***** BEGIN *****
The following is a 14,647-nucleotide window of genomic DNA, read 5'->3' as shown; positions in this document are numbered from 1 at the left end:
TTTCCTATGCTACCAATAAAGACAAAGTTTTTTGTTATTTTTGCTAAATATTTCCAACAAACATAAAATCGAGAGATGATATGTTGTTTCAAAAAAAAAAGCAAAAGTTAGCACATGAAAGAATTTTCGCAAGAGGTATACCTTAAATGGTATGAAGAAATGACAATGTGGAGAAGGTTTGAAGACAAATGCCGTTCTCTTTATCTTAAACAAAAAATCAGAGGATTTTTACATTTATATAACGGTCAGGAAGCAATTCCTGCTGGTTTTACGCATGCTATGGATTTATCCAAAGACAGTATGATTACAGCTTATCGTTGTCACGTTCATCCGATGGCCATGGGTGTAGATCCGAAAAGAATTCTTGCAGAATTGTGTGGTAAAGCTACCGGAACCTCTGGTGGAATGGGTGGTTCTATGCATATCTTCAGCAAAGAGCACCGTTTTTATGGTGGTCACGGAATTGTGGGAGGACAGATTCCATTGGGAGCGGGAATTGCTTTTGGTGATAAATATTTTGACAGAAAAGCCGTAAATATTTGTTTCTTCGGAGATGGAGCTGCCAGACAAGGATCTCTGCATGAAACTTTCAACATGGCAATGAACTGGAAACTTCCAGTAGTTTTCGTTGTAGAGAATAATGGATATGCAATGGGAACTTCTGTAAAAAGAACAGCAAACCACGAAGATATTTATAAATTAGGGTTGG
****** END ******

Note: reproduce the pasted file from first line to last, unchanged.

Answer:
The following is a 14,647-nucleotide window of genomic DNA, read 5'->3' as shown; positions in this document are numbered from 1 at the left end:
TTTCCTATGCTACCAATAAAGACAAAGTTTTTTGTTATTTTTGCTAAATATTTCCAACAAACATAAAATCGAGAGATGATATGTTGTTTCAAAAAAAAAAGCAAAAGTTAGCACATGAAAGAATTTTCGCAAGAGGTATACCTTAAATGGTATGAAGAAATGACAATGTGGAGAAGGTTTGAAGACAAATGCCGTTCTCTTTATCTTAAACAAAAAATCAGAGGATTTTTACATTTATATAACGGTCAGGAAGCAATTCCTGCTGGTTTTACGCATGCTATGGATTTATCCAAAGACAGTATGATTACAGCTTATCGTTGTCACGTTCATCCGATGGCCATGGGTGTAGATCCGAAAAGAATTCTTGCAGAATTGTGTGGTAAAGCTACCGGAACCTCTGGTGGAATGGGTGGTTCTATGCATATCTTCAGCAAAGAGCACCGTTTTTATGGTGGTCACGGAATTGTGGGAGGACAGATTCCATTGGGAGCGGGAATTGCTTTTGGTGATAAATATTTTGACAGAAAAGCCGTAAATATTTGTTTCTTCGGAGATGGAGCTGCCAGACAAGGATCTCTGCATGAAACTTTCAACATGGCAATGAACTGGAAACTTCCAGTAGTTTTCGTTGTAGAGAATAATGGATATGCAATGGGAACTTCTGTAAAAAGAACAGCAAACCACGAAGATATTTATAAATTAGGGTTGG